7 November 2016

Matthew 19:13-15

“Jesus said, ‘Let the little children come to me, and do not stop them; for it is to such as these that the kingdom of heaven belongs.’” (v. 14)

Psalm: Psalm 42


Apart from one parable unique to Matthew's Gospel, most of the stories in Matthew chapters 19 and 20 - including their order - are 'parallel passages' copied from the earlier Gospel of Mark (Mark chapter 10). Mark's Gospel tells these stories as part of a narrative pattern which lasts from Peter's confession of faith that Jesus is the Messiah (Mark 8:27-30) up until Jesus's entry into Jerusalem (Mark 11:1-11). What is this pattern? On three occasions Jesus predicts he is going to die (Mark 8:31-32a; 9:30-31; 10:32-34); the disciples misunderstand (Mark 8:32b-33; 9:32-34; 10:35-40); and Jesus responds with instructions on discipleship - both in theory and practice (Mark 8:34 - 9:29; 9:35 - 10:31; 10:41-45). As Matthew edits Mark's material, he tells us that this second set of instructions about discipleship took place as Jesus leaves Galilee to head towards Jerusalem (Matthew 19:1; 20:17).

So what does today's passage - the story of the blessing of the children - teach us about discipleship and the community of grace of which we are part?

People are bringing children to Jesus in the same way that they took them to the scribes on the eve of the Day of Atonement, the most solemn day in the year when Jews ask for God's forgiveness for all their sins. Were the disciples objecting to Jesus being treated as a mere scribe?

Jesus accepts the children because "to such as these" belongs the kingdom of heaven. Is it because only children would call God "Abba" ("Daddy") with absolute trust and confidence? Or is it because children lack the self-importance of adults? Remember, too, that in law (both ancient and modern) children are minors, cannot assert the same rights as adults, and are expected to deny their own wishes and obey those who care for them. One theologian, Joachim Jeremias, has suggested that "only to those whose whole life is a Day of Atonement, a becoming small before God, is entry under God's rule guaranteed".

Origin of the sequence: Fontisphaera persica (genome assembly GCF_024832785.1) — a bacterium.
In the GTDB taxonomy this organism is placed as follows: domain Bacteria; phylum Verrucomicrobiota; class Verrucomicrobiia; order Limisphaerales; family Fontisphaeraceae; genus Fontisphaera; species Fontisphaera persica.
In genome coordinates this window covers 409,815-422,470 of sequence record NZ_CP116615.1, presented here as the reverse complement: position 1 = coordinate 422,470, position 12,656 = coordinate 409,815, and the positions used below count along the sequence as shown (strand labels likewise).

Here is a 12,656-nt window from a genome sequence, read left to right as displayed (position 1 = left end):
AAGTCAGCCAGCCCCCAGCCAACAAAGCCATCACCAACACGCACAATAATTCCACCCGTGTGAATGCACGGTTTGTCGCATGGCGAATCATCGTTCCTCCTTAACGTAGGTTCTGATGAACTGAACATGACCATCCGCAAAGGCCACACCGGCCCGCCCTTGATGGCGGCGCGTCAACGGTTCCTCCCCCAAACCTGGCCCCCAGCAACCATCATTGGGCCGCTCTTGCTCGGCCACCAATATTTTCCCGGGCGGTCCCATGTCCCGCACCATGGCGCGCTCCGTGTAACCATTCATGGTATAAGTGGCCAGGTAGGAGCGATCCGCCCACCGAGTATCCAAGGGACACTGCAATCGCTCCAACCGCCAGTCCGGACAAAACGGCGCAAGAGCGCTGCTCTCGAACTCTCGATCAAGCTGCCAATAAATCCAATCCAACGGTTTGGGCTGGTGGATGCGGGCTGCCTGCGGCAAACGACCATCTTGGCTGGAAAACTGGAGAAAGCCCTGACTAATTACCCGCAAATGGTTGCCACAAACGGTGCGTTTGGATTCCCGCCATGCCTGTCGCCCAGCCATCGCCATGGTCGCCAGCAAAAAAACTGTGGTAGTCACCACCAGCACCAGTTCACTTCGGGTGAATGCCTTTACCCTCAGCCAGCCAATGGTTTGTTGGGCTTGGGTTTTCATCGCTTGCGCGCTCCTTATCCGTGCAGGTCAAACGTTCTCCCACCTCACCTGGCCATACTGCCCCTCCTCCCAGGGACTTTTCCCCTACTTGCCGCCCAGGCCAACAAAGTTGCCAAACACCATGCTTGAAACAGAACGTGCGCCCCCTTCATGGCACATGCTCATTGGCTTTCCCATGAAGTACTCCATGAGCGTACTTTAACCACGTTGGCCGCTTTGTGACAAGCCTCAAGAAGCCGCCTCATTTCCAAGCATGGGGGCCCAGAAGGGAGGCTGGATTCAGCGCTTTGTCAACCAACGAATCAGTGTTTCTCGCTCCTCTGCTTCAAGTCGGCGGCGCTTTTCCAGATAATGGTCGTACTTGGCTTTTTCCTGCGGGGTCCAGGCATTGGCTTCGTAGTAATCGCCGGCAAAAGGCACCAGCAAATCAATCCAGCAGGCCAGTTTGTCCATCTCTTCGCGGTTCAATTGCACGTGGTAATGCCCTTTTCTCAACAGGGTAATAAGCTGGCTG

To Ponder

  • Why do you think the disciples tried to stop the children from coming to Jesus?
  • In what ways do adults of today prevent children from coming to Jesus?
  • Jesus' disciples weren't always as welcoming as they ought to be. If he were here today, who else would he accuse his disciples of failing to welcome? If you go to church, how inclusive is your community of disciples?

Bible notes author

The Revd Dr Neil Cockling

Neil spent 20 years as a circuit minister before becoming the District Development Enabler for the Newcastle upon Tyne Methodist District. He now works full-time for the NHS as a Consultant Lead Chaplain in mental health, leading a multi-faith team of 14 chaplains working in 10 hospitals in Northumberland and Tyne & Wear.